For de Greve, technology is driving his industry to completely transform. “The future of healthcare is completely changing,” he says. “It is going to rely on a much more distributed workforce. It could be in your home, it could be in a clinic, could be in a store, it could be lots of places. And that’s going to use a different workforce. And it’s going to use a workforce that’s more consistently interacting with people. And it’s going to revolve around solving the fundamental needs of consumers. I’m really excited about where health is. And I think it’s actually going to, it’s going to be a fundamentally different model than what we all grew up with.”

“No matter the industry that you’re in, we’re just entering a new era of how we do things,” adds Lindsey. “And I think they’re going to be more human and more fun. I think that the future is really bright. As much as the last year and a half has been really difficult. I think at the end of the day; it has pushed us all in different ways. And those are skills that we’re going to carry forward.”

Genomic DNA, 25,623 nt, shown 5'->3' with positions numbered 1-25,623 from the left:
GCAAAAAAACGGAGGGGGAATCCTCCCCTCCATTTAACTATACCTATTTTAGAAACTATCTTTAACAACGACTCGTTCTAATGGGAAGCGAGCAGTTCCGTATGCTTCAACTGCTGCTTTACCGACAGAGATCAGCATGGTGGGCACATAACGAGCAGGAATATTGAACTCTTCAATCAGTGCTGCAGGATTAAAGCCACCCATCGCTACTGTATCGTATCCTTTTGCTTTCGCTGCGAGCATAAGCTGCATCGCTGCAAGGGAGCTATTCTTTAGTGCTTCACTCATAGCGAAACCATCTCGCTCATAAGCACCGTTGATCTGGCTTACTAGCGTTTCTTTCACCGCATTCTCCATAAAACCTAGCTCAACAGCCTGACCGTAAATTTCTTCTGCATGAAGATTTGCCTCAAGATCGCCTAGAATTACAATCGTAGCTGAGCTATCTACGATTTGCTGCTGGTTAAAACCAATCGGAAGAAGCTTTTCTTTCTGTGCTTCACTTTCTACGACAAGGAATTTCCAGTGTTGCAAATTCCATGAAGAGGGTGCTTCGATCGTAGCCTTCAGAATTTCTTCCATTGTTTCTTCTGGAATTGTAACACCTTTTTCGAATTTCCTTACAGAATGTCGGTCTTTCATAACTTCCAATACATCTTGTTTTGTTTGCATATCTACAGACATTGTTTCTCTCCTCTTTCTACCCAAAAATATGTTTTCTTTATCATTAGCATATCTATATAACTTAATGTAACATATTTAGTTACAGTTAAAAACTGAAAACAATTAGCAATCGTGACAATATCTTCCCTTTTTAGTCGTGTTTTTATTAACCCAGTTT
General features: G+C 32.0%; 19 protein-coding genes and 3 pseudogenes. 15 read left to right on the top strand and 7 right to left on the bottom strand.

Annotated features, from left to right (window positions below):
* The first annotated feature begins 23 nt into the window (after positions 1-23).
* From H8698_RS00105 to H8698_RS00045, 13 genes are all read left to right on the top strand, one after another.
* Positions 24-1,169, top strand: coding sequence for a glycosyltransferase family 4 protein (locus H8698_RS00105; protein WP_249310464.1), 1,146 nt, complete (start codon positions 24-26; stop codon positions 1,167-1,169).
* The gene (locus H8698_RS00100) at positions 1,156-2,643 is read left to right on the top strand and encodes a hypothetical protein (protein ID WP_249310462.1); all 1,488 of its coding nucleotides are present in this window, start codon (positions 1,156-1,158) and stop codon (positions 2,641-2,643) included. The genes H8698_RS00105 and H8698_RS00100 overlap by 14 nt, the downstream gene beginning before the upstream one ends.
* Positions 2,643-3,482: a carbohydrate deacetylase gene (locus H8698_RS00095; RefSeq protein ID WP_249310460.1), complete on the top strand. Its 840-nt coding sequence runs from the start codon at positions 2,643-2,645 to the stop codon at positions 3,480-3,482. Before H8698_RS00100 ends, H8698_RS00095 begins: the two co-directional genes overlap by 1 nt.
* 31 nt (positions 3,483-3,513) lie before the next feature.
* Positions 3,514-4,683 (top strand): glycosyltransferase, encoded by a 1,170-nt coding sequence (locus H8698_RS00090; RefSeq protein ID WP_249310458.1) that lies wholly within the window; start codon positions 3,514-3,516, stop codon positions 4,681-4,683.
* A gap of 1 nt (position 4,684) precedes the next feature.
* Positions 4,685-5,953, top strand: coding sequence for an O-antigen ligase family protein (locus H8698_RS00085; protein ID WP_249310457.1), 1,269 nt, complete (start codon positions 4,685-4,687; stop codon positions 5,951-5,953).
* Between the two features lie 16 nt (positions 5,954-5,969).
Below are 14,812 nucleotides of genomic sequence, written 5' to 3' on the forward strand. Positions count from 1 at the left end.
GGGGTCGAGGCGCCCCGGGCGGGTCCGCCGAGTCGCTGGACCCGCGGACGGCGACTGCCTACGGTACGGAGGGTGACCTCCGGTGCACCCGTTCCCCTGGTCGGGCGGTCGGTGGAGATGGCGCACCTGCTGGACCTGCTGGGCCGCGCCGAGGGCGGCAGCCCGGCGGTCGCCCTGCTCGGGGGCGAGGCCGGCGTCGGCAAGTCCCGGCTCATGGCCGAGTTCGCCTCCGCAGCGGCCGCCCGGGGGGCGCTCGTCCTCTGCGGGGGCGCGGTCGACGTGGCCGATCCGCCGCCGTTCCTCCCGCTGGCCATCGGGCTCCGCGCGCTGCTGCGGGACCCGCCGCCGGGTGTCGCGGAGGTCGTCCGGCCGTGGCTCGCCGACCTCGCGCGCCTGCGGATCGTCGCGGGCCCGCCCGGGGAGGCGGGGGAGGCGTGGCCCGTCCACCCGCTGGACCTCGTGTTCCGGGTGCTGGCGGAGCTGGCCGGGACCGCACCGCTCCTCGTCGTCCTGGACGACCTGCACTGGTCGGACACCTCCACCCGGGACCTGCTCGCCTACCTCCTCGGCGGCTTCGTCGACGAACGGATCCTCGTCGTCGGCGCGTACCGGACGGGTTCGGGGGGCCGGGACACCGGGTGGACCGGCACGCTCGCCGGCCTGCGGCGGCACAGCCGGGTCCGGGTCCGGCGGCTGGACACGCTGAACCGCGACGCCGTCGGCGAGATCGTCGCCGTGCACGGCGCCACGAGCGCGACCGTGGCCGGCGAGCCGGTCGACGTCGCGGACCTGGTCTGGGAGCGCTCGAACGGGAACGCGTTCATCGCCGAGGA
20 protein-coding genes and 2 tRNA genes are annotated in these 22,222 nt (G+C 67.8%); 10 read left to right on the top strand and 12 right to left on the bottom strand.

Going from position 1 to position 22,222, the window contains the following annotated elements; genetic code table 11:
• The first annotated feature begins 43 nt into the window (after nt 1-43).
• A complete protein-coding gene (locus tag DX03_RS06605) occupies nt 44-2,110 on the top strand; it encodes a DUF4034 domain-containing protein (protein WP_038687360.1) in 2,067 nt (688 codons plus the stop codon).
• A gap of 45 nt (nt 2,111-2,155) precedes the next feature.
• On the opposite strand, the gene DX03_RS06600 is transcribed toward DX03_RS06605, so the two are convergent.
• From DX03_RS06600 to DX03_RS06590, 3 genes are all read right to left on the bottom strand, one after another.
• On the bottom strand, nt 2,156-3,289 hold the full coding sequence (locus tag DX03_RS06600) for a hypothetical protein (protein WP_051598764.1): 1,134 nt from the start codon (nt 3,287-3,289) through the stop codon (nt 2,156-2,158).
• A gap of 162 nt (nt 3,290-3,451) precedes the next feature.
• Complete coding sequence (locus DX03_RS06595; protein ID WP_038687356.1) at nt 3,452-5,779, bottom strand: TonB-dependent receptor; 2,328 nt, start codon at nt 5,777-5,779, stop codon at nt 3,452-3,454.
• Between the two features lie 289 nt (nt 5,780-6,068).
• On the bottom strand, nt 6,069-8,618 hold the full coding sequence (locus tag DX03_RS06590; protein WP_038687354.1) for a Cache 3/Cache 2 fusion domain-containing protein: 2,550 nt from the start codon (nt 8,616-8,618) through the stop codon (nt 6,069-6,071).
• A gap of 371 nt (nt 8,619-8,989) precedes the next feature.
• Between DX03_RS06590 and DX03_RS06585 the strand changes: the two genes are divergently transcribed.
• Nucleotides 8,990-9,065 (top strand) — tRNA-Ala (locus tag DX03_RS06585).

4. The biggest mistake leaders can make: not walking in their frontline’s shoes

When asked what their most cringe-worthy mistake was as a frontline leader, the speakers were quick to answer: “assuming you can walk in their steps when you haven’t,” said Weisman. “And there’s an awful lot of communication that comes out in email that sounds like it was written by a lawyer that lands with a thud to a deskless worker, who immediately knows you have no idea what they’re up against, no idea how to communicate with them, and no empathy. I see this all the time.”  

de Greve agreed, sharing this story: